Exports, Innovation, Shale Gas Boost Business of Chemistry

“The business of chemistry is at the heart of U.S. manufacturing, and access to shale gas has the potential to dramatically boost America’s competitiveness,” says Cal Dooley, president and CEO of the Washington, D.C.-based American Chemistry Council (ACC, www.americanchemistry.com).

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“Right now, the business of chemistry accounts for 12 percent of all U.S. exports.” That makes chemicals the largest exporting sector in the U.S., he adds.

Globally, though, Western Europe remains the largest exporting block, according to ACC’s “2012 Guide to the Business of Chemistry,” released this past summer. Notably, from 2001-2011, “world trade in chemicals grew faster than global output,” ACC says. And in the past few years, excepting 2010, U.S. imports have grown faster than U.S. exports, especially from Western Europe, ACC adds.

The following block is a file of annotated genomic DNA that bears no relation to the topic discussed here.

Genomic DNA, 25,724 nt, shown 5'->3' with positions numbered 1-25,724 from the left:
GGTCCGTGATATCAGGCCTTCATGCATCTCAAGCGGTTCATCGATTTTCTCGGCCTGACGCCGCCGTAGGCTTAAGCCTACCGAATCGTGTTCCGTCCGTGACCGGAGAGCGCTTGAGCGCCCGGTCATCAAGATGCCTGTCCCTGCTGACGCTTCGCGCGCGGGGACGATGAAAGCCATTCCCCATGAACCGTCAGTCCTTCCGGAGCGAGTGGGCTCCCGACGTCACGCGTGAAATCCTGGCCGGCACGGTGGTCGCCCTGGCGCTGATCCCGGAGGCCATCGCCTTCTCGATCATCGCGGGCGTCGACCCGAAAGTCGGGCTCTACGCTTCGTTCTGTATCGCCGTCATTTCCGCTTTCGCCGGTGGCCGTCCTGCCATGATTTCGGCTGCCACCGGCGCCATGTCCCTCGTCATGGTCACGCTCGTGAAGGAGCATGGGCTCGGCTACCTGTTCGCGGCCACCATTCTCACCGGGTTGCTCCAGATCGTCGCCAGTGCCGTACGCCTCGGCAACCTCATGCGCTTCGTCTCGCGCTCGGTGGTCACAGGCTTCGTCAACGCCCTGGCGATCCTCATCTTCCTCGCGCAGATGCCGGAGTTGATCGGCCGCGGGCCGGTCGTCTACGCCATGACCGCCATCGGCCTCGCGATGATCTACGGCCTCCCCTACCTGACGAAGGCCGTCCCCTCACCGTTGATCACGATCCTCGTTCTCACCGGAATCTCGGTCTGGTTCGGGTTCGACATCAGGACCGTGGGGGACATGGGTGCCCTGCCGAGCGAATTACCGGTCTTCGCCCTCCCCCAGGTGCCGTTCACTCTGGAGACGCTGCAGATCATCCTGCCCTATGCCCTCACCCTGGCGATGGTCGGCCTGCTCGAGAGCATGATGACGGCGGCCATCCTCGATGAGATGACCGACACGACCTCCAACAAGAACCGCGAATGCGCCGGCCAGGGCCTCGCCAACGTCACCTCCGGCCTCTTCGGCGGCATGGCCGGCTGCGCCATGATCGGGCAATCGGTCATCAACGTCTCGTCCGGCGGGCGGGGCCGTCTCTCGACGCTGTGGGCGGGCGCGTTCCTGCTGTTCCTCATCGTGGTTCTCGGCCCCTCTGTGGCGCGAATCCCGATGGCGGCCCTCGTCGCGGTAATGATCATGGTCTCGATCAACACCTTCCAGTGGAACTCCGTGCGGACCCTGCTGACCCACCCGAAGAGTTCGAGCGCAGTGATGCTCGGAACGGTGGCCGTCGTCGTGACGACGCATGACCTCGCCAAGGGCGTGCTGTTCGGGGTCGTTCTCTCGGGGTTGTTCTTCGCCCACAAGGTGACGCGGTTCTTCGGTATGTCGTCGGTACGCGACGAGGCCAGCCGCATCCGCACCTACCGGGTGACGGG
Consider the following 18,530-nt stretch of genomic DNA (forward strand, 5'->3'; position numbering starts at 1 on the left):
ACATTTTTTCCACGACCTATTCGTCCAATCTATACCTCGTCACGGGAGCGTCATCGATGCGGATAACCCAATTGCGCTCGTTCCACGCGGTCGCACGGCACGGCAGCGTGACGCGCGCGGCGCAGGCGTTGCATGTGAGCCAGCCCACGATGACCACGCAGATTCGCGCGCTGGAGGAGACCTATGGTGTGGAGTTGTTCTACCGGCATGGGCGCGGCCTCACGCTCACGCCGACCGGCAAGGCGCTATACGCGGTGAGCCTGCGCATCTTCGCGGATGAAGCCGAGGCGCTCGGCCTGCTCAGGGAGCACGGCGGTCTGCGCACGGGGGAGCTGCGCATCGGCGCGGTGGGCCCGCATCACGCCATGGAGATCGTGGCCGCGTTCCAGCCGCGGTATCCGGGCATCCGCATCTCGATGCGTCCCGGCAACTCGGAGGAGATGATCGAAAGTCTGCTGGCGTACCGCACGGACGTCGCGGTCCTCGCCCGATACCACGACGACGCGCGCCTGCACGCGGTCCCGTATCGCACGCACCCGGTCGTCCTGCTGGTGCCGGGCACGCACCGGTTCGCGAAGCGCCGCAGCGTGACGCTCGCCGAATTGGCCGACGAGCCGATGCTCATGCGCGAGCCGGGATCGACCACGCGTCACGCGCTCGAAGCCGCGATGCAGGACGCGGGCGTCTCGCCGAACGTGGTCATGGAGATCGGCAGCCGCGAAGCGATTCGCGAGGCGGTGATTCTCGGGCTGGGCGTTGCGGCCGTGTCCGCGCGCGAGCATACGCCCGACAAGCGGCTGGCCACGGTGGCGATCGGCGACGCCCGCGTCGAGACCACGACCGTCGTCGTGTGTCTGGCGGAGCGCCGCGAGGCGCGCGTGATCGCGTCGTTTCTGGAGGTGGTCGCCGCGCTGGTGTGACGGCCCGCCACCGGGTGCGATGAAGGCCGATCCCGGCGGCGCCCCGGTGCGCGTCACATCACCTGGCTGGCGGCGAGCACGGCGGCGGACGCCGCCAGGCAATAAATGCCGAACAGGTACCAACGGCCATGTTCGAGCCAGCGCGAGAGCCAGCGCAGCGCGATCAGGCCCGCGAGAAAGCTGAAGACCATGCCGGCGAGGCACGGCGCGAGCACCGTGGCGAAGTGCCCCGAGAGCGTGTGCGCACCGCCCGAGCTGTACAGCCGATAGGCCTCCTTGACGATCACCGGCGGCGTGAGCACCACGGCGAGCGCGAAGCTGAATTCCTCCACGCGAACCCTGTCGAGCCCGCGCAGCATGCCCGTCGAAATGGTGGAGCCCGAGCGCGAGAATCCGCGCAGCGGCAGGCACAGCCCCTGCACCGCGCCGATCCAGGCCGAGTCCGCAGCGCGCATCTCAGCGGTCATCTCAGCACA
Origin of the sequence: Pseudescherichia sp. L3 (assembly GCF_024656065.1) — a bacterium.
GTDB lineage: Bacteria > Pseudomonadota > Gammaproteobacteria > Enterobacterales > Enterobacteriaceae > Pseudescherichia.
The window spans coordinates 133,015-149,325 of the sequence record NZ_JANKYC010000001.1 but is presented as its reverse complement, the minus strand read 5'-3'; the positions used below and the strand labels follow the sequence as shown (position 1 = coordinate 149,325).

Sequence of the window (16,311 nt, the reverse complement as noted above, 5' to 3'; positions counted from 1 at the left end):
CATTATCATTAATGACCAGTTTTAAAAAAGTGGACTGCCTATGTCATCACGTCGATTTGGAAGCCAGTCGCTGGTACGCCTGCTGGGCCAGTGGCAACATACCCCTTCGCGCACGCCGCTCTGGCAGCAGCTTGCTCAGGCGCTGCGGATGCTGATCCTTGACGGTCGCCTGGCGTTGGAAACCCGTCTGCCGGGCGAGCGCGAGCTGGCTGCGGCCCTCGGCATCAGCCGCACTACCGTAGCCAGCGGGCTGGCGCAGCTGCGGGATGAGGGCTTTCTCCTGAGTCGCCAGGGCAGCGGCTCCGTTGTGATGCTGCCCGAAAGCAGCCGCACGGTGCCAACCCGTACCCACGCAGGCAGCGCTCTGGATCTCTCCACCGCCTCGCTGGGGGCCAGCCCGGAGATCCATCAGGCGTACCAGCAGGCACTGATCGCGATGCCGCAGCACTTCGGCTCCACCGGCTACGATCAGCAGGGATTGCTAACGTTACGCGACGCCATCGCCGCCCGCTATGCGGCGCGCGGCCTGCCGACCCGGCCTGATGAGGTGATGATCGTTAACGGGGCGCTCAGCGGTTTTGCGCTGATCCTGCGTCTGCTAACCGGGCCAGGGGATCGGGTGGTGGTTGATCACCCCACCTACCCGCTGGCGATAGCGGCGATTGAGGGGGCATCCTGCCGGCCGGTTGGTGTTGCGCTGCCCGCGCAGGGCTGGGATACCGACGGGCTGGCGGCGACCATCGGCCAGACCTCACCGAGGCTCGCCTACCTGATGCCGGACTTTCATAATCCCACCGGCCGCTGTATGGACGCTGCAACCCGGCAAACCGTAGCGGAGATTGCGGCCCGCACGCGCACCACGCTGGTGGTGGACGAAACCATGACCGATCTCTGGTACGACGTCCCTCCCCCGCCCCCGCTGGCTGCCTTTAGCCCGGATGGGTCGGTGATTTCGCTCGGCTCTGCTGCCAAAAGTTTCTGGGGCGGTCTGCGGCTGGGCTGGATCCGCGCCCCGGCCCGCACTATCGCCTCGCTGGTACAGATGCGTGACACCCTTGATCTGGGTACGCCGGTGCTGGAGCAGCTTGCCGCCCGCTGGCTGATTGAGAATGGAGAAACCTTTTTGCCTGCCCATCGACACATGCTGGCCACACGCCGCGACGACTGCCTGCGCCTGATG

One positive aspect of chemicals is innovation, which ACC calls a key driver of competitiveness and economic growth. 2011 saw upticks in chemicals’ spending for both basic research and development, both up 2 percent. However, funding committed to applied research slipped about 5 percent from 2010 levels.

What hasn’t slipped, however, is the impact of shale natural gas on chemicals. “As natural gas prices quadrupled in December 2000 and January 2001, about 50 percent of U.S. methanol capacity, 40 percent of ammonia capacity and 15 percent of ethylene capacity, which depend on natural gas or natural gas derivatives as feedstocks, were idled or permanently shut down,” ACC reports. But with the advent of abundant supplies of shale gas, the situation has reversed, ACC notes.

For what it’s worth, the U.S. Department of Energy’s Energy Information Administration (www.eia.doe.gov) reports that, for the week ending Sept. 12, 2012, natural gas spot prices, measured at Henry Hub in Louisiana, were approximately $2.50-$3.00 per million British Thermal Units

C. Kenna Amos, ckamosjr@earthlink.net, is anAutomation World Contributing Editor.

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